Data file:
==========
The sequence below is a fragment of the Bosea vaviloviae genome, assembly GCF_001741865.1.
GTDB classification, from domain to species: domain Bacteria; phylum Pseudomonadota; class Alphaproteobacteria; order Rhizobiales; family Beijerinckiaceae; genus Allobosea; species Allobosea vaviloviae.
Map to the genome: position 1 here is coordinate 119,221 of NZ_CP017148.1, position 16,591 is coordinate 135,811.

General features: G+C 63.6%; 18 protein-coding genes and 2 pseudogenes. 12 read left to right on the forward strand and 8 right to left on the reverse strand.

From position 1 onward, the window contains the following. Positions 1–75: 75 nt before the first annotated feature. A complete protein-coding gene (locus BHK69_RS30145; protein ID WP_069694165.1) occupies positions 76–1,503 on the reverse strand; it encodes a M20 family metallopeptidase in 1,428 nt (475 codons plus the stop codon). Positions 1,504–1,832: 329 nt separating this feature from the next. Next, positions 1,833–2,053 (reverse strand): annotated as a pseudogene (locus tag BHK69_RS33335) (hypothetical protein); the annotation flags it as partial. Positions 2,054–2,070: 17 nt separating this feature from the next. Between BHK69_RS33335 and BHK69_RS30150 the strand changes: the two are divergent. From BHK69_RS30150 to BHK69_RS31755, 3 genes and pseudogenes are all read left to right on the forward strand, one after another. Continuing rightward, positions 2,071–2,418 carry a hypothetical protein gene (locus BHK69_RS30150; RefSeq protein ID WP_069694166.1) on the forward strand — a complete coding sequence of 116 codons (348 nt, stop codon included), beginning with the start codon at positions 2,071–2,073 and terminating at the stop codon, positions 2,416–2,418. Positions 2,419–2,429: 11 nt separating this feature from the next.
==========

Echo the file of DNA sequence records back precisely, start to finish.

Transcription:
The sequence below is a fragment of the Bosea vaviloviae genome, assembly GCF_001741865.1.
GTDB classification, from domain to species: domain Bacteria; phylum Pseudomonadota; class Alphaproteobacteria; order Rhizobiales; family Beijerinckiaceae; genus Allobosea; species Allobosea vaviloviae.
Map to the genome: position 1 here is coordinate 119,221 of NZ_CP017148.1, position 16,591 is coordinate 135,811.

General features: G+C 63.6%; 18 protein-coding genes and 2 pseudogenes. 12 read left to right on the forward strand and 8 right to left on the reverse strand.

From position 1 onward, the window contains the following. Positions 1–75: 75 nt before the first annotated feature. A complete protein-coding gene (locus BHK69_RS30145; protein ID WP_069694165.1) occupies positions 76–1,503 on the reverse strand; it encodes a M20 family metallopeptidase in 1,428 nt (475 codons plus the stop codon). Positions 1,504–1,832: 329 nt separating this feature from the next. Next, positions 1,833–2,053 (reverse strand): annotated as a pseudogene (locus tag BHK69_RS33335) (hypothetical protein); the annotation flags it as partial. Positions 2,054–2,070: 17 nt separating this feature from the next. Between BHK69_RS33335 and BHK69_RS30150 the strand changes: the two are divergent. From BHK69_RS30150 to BHK69_RS31755, 3 genes and pseudogenes are all read left to right on the forward strand, one after another. Continuing rightward, positions 2,071–2,418 carry a hypothetical protein gene (locus BHK69_RS30150; RefSeq protein ID WP_069694166.1) on the forward strand — a complete coding sequence of 116 codons (348 nt, stop codon included), beginning with the start codon at positions 2,071–2,073 and terminating at the stop codon, positions 2,416–2,418. Positions 2,419–2,429: 11 nt separating this feature from the next.